How was it to be in the orchestra at that age?
It was a lot of fun. Of course, I had the least experience, but I was learning by doing, learning from colleagues. I didn’t know what to expect, and definitely musically you get to see how Maestro Barenboim works – so many details, every note counts, and so on. That was extremely interesting to see.
Is that something you still take forward into your playing now?
Absolutely. As musicians, we have the score for reference, but if you look at the score and just play the notes, you will not get the most results. If you really try to understand what’s written, the harmonies, really try to do all the nuances, try to have a feeling for it: that’s when you start to understand the piece. So I try to do that a lot.
Do you still like to be challenged today?
Yes – although right now I think I’d like a little less challenge! Learning the repertoire of the Opera, at the beginning, is not an easy thing to do, but it’s an enjoyable thing once you really know the music. Yesterday, for instance, was Tristan [und Isolde] – it’s a really big work, and it takes time to really learn it. Of course, you can play the notes, but until you really know the music and have it in your ear, it takes a bit of time.
There are always big pieces in the repertoire coming up, but it’s nice also to somehow just feel grounded. I have had many challenges, but it’s also important to give the time to just be in one phase of life.
Part of the training is so focused on improving, on looking ahead, that we sometimes forget to look around.
We are always thinking about the future, but we forget what’s happening now. I think that’s key. We’re always thinking ‘I need to do this and that for the future,’ and so on, but we forget that things are happening now, not in the future. Just to be in the present situation, musically speaking, is very important.
Is there something you know now that you wish you’d have known when you were younger, something that you would tell your younger self?
Many things. But one thing is exactly what I said before. We as musicians, especially when we are studying, tend to think about what will happen. We only want to know what will happen in the competition, in this or that. But if one thinks, ‘It will be fine,’ and really just tries to enjoy the process, that’s one thing I would do differently, maybe: to enjoy the steps more.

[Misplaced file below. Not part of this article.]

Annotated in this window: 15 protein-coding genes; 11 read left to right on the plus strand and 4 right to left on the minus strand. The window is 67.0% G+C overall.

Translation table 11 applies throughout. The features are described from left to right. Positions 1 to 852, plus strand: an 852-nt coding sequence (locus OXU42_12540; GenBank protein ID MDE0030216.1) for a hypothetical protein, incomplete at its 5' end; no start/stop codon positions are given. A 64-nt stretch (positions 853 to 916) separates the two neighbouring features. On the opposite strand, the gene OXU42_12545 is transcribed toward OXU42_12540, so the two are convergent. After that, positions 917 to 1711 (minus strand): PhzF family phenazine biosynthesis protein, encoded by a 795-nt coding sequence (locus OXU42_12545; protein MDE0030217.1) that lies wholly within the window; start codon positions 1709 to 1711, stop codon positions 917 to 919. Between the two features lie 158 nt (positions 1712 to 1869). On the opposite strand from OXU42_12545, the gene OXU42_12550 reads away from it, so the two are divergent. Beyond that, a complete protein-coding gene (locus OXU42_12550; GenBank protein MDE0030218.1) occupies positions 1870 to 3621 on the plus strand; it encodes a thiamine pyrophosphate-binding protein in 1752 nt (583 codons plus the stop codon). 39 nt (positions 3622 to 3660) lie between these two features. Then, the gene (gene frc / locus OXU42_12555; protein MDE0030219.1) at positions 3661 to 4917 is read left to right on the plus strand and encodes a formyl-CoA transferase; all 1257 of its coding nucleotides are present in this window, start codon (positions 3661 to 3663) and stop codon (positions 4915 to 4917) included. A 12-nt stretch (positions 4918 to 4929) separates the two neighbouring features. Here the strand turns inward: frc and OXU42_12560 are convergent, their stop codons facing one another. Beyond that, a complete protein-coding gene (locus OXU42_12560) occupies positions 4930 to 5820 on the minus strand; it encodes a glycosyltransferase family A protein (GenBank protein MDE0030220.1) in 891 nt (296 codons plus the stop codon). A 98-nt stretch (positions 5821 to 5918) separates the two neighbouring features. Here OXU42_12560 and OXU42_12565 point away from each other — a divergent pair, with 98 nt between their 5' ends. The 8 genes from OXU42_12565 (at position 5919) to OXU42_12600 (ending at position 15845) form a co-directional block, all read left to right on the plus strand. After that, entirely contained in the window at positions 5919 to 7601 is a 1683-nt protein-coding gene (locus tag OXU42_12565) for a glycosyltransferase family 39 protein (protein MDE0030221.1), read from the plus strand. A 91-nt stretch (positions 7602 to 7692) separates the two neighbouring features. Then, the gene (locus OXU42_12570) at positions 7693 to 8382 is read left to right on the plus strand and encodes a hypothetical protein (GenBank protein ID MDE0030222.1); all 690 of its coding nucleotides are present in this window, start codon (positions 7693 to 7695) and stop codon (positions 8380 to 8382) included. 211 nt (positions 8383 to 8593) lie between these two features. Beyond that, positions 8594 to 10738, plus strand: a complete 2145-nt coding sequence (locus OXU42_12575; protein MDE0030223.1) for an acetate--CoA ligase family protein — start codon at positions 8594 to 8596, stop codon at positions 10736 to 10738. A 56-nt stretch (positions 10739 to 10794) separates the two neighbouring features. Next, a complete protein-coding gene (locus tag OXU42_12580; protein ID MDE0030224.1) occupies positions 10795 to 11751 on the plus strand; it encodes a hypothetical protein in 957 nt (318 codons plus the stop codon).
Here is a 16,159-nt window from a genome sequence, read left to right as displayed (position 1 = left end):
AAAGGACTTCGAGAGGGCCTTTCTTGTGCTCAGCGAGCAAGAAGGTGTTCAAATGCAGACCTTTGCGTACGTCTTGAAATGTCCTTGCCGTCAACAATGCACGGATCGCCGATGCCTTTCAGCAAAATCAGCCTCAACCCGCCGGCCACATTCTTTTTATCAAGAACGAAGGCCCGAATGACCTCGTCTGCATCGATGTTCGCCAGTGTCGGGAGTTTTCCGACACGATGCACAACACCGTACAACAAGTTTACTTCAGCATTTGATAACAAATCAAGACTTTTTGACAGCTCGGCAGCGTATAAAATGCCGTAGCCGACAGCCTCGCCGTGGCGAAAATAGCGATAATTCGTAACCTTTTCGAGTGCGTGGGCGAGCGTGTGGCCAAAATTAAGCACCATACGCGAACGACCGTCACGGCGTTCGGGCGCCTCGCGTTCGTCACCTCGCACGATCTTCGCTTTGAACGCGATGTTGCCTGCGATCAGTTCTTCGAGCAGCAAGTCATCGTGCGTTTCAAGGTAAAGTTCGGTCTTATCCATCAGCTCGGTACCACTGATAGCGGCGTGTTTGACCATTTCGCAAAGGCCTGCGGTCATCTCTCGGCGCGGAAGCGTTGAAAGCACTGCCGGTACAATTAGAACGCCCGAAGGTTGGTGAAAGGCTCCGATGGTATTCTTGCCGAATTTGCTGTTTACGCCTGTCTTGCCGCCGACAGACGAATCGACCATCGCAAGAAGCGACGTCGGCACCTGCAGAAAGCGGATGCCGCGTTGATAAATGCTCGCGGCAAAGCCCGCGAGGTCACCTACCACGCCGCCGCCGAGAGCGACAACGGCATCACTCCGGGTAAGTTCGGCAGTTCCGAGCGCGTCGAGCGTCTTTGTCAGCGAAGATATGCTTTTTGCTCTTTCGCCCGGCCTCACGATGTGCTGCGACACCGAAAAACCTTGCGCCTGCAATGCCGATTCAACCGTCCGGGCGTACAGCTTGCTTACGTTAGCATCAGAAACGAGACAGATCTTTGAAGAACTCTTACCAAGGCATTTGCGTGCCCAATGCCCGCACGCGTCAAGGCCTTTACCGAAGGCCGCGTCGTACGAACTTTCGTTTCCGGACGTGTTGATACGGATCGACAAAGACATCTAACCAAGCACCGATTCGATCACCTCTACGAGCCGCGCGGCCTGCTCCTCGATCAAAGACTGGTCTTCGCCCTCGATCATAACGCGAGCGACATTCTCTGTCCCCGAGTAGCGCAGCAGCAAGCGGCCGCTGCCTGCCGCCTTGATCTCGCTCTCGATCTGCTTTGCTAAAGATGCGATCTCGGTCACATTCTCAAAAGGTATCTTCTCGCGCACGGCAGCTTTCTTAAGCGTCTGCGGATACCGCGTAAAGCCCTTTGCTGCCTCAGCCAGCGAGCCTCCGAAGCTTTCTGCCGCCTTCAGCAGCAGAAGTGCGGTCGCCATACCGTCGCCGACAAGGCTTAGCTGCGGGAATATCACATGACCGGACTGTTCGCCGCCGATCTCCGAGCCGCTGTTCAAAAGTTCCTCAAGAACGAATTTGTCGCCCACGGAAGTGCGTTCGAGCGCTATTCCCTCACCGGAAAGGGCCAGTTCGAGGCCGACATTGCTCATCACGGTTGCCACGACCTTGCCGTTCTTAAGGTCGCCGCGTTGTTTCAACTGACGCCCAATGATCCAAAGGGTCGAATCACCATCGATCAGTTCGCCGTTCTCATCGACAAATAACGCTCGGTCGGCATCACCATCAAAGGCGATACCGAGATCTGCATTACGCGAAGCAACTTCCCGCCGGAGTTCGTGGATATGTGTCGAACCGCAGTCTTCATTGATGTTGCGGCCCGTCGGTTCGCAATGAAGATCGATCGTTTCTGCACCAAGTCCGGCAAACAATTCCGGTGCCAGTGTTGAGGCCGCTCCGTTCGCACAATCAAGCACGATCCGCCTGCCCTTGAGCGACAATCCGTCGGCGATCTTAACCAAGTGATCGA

Would you give that advice to younger violinists today?
Absolutely. Just go step by step, enjoy every step of it – the nice ones and the not-so-nice ones. And just to try to be in the music, and the rest will come by itself.
When you’re studying, you don’t know what will happen. You could end up doing everything, and it’s important to have this in mind: that the most important thing at the moment is music, and that the rest will happen by itself.
Something that I did and that I thank myself for doing is that I really tried to do everything. If there was a small concert in a small town, I said yes. If there was a masterclass somewhere, I said yes, I’ll go. If there was an orchestra who needed someone – a soloist, a chamber musician, anything – I always said yes. I tried to do as many different things as possible, and in the end, everything leads to something. I think something that is very important is not to fixate on any one thing.
24chambers | Chianti Ensemble | Franck, Piano Quintet in F minor
What do you do in your (currently very limited) spare time?
I’m going to restart a bit of sport because I haven’t been doing that much. For fun things, I like to watch some series, some films (although I’m not a fanatic). I used to go a lot to play billiards when I had time, and I absolutely love to hang out with people, so if there is some time, and there are friends around, I like that very much.